Wednesday, July 25, 2012

You Didn't Build That

So by now you have probably heard a good amount about this speech. What's funny is that Obama supporters are claiming that the President is being quoted out of context, but just as Romney notes in this cut from the Kudlow show, the context is worse than the quote:

Thomas Sowell notes in his column:

All the high-flown talk about how people who are successful in business should "give back" to the community that created the things that facilitated their success is, again, something that sounds plausible to people who do not stop and think through what is being said. After years of dumbed-down education, that apparently includes a lot of people.

Take Obama's example of the business that benefits from being able to ship their products on roads that the government built. How does that create a need to "give back"?

Did the taxpayers, including business taxpayers, not pay for that road when it was built? Why should they have to pay for it twice?

What about the workers that businesses hire, whose education is usually created in government-financed schools? The government doesn't have any wealth of its own, except what it takes from taxpayers, whether individuals or businesses. They have already paid for that education. It is not a gift that they have to "give back" by letting politicians take more of their money and freedom.

When businesses hire highly educated people, such as chemists or engineers, competition in the labor market forces them to pay higher salaries for people with longer years of valuable education. That education is not a government gift to the employers. It is paid for while it is being created in schools and universities, and it is paid for in higher salaries when highly educated people are hired.

One of the tricks of professional magicians is to distract the audience's attention from what they are doing while they are creating an illusion of magic. Pious talk about "giving back" distracts our attention from the cold fact that politicians are taking away more and more of our money and our freedom.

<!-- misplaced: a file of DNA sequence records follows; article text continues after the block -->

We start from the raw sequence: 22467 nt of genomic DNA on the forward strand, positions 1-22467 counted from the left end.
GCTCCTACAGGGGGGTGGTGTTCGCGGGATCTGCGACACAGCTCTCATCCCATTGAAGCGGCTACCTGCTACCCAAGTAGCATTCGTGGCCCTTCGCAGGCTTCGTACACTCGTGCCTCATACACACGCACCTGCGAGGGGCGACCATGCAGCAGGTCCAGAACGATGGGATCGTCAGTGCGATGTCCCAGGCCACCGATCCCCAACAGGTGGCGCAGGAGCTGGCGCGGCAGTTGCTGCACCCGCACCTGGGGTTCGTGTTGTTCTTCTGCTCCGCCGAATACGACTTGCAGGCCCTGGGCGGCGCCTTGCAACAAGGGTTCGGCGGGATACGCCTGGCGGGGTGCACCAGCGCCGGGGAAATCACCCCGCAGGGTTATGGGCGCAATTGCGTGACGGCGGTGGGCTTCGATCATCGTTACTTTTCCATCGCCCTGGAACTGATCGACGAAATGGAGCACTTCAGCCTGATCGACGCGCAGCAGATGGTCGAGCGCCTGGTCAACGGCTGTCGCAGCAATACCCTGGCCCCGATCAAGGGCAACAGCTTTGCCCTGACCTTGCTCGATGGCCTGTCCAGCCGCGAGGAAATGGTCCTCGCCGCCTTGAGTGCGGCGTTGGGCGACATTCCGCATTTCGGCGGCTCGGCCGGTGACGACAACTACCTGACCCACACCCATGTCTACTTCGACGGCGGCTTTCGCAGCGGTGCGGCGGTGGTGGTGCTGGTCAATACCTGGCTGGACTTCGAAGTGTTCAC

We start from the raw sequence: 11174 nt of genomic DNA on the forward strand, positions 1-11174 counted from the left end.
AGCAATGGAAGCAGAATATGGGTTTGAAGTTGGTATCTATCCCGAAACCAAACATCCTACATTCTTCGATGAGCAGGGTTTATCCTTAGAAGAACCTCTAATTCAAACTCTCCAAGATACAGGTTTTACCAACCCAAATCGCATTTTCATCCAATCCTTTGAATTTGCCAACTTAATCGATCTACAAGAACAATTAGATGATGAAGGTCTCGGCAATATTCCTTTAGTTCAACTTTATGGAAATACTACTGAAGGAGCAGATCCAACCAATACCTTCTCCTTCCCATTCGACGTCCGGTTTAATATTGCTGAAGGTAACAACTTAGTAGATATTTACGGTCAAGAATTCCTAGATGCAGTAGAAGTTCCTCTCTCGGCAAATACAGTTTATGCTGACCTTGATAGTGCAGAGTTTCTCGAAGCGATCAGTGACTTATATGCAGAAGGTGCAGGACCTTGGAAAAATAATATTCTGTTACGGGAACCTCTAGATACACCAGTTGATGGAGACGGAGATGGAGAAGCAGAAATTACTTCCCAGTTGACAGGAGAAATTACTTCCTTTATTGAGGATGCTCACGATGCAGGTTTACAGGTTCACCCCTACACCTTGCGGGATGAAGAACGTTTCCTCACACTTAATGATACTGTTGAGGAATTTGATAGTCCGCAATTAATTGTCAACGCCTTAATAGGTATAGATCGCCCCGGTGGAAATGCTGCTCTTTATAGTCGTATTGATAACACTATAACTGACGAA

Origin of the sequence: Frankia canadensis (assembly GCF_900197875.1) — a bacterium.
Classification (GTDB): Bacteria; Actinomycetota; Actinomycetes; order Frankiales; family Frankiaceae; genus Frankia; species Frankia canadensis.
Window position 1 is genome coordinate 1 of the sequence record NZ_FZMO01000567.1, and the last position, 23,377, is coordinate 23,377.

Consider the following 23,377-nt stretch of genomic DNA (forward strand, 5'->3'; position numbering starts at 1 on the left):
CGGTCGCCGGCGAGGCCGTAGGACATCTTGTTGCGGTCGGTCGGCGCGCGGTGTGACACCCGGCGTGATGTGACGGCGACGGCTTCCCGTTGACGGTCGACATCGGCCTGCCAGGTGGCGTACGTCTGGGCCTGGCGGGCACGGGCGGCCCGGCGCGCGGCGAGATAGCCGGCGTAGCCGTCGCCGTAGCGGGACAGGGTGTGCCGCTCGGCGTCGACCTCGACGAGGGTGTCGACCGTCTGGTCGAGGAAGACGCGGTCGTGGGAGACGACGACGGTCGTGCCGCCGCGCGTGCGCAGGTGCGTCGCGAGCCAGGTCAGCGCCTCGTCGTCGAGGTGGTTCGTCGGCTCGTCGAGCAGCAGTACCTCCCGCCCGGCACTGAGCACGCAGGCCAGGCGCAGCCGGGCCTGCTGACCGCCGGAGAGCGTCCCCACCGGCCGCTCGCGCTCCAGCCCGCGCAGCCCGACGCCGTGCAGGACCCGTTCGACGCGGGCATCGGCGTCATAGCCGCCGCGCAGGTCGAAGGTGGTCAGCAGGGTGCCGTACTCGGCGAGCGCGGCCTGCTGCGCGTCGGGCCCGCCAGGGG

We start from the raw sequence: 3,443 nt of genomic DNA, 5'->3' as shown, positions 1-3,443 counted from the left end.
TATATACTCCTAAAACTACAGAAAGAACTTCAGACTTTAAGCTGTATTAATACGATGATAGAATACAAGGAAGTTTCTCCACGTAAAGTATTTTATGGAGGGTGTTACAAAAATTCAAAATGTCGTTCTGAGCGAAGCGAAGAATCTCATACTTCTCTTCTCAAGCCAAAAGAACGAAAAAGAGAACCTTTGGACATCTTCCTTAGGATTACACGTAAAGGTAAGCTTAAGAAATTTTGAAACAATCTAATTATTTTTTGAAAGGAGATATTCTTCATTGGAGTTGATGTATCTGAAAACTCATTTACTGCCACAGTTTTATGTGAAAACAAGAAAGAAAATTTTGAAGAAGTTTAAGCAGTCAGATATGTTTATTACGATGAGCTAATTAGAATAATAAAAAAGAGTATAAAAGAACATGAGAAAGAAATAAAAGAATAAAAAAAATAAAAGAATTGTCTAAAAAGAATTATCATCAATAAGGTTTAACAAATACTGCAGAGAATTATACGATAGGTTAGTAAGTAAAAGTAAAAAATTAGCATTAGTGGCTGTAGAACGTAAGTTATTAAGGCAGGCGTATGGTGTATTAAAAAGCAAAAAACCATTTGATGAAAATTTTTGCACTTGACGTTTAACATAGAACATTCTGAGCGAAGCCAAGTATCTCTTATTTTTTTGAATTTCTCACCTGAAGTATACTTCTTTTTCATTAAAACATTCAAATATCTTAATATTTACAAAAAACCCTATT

I think those examples that those liberal politicians give are so funny. Yes, government created all of those roads, but do people and businesses who pay the taxes that fund the building of infrastructure serve to build the roads or does the infrastructure exist to serve the people?

What's interesting about the President's comments is that this has been called by many to be a defining moment of this campaign season. They reveal what he truly believes, and it seems to be something that is out of step with the electorate. It has also given Romney his voice.

The last week or so since the comments have been made, Romney has been seen has having renewed vigor, and it happens to be an area that is directly within the strengths that Romney possesses - stimulating business.

John Podhoertz had this to say about Romney:

The president’s “you didn’t build that” statement has not only framed the race between Barack Obama and Mitt Romney exactly as Romney needed, it has transformed Romney’s campaign. He gave a very good speech last week at the NAACP convention, but even the strength of that performance was as nothing next to what he’s done over the past two days. I’ve now watched Romney’s speeches yesterday and today centering on the remark and its meaning, and what I’m seeing is a Mitt Romney come alive—or at least, a Romney new to me. He has always been articulate and with a command of facts and figures, but the distanced awkwardness that accompanied them has suddenly vanished. In their place is a loose, fluid, confident, and passionate spokesman defending the free enterprise system against Obama’s government-centered approach. Romney has done something you hear people talk about theoretically but which doesn’t often happen—he has found his voice as a presidential candidate. And it’s all due to Barack Obama. I hope a fruit basket is on the way to the White House. It would only be polite.

This election season is going to be interesting.

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